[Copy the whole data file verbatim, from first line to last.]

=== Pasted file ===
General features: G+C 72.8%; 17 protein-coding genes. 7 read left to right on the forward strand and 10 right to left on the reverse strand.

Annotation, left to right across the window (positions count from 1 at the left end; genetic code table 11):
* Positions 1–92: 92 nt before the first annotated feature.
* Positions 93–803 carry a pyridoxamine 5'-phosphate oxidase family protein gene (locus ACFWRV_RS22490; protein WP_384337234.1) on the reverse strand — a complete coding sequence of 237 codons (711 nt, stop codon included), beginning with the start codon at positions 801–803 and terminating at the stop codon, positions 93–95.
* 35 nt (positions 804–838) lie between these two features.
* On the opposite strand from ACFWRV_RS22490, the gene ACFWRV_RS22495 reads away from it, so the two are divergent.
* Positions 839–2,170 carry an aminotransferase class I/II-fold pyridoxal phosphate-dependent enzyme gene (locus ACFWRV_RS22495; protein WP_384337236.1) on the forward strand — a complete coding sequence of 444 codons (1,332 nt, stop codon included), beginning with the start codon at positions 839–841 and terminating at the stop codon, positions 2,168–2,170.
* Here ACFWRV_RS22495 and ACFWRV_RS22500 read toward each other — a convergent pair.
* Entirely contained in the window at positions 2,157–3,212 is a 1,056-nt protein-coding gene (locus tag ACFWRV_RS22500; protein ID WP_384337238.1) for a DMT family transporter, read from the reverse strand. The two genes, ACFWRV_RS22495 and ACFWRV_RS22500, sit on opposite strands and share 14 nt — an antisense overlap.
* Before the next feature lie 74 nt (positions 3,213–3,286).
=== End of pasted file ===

General features: G+C 72.8%; 17 protein-coding genes. 7 read left to right on the forward strand and 10 right to left on the reverse strand.

Annotation, left to right across the window (positions count from 1 at the left end; genetic code table 11):
* Positions 1–92: 92 nt before the first annotated feature.
* Positions 93–803 carry a pyridoxamine 5'-phosphate oxidase family protein gene (locus ACFWRV_RS22490; protein WP_384337234.1) on the reverse strand — a complete coding sequence of 237 codons (711 nt, stop codon included), beginning with the start codon at positions 801–803 and terminating at the stop codon, positions 93–95.
* 35 nt (positions 804–838) lie between these two features.
* On the opposite strand from ACFWRV_RS22490, the gene ACFWRV_RS22495 reads away from it, so the two are divergent.
* Positions 839–2,170 carry an aminotransferase class I/II-fold pyridoxal phosphate-dependent enzyme gene (locus ACFWRV_RS22495; protein WP_384337236.1) on the forward strand — a complete coding sequence of 444 codons (1,332 nt, stop codon included), beginning with the start codon at positions 839–841 and terminating at the stop codon, positions 2,168–2,170.
* Here ACFWRV_RS22495 and ACFWRV_RS22500 read toward each other — a convergent pair.
* Entirely contained in the window at positions 2,157–3,212 is a 1,056-nt protein-coding gene (locus tag ACFWRV_RS22500; protein ID WP_384337238.1) for a DMT family transporter, read from the reverse strand. The two genes, ACFWRV_RS22495 and ACFWRV_RS22500, sit on opposite strands and share 14 nt — an antisense overlap.
* Before the next feature lie 74 nt (positions 3,213–3,286).